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“Every idiot who goes about with “Merry Christmas” on his lips should be boiled with his own pudding, and buried with a stake of holly through his heart.” Ebenezer Scrooge.


I like the darkness... at least it’s cheap,
I keep adjusted to the gloom, the creeping doom,
that soon consumes the earth in tombs,
I hum its tune. Assume its tone and make my home right here
in the only world we know.
This world of woe.
Let others throw their festive flings,
I think I’ll keep my five gold rings.


Four Calling Birds, Three French Hens, Two Turtle Doves,
She loves the doves.
Yeah shove it on the card above.
...No never fear my dear, I’ll pay it all...
Next year.

For now we’ll drink to Christmas cheer!
And deck the halls with tinselled bling,
Forget what our tomorrows bring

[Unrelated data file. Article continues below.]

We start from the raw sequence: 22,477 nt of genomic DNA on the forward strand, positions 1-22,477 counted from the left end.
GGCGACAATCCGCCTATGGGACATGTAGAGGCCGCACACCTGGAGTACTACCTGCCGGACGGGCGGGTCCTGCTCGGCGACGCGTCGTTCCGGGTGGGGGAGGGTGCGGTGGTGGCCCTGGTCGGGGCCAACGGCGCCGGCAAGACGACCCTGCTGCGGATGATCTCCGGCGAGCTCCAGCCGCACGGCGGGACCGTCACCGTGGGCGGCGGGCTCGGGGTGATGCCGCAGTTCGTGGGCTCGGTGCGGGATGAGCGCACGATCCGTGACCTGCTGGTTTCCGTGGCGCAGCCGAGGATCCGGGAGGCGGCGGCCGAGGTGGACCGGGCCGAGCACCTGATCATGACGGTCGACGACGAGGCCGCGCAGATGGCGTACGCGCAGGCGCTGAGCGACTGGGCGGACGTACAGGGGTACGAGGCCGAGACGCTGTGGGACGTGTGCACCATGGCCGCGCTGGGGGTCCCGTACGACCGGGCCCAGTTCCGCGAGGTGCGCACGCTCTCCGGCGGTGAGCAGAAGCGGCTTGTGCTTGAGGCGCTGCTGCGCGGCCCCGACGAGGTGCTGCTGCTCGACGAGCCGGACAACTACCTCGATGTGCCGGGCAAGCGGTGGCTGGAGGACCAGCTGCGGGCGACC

We’ll raise a glass of festive sherry,
Eat and drink and be quite m...


Merry Christmas everyone! And what's your wish for me, my son?

A hamper full of festive fun!
With snowdrops, rainbows, furry mittens;
unicorns and mewling kittens.

Santa's sleigh may bring them near, but were you good for me this year?

Why YES, I think. I didn’t sink as low as some I know...
Hey, No!
Father Christmas, mind your own business!

The kids might believe but they are naive.
I know for certain, I see through the curtain.
But when you strip it all bare, what exactly is there?

See Scrooge looks darkness full in the face,
embracing the chill but he loses the will to hope

The Shopper copes better, throws off fetters,
wears garish sweaters, but becomes a debtor,
spending now but nothing later,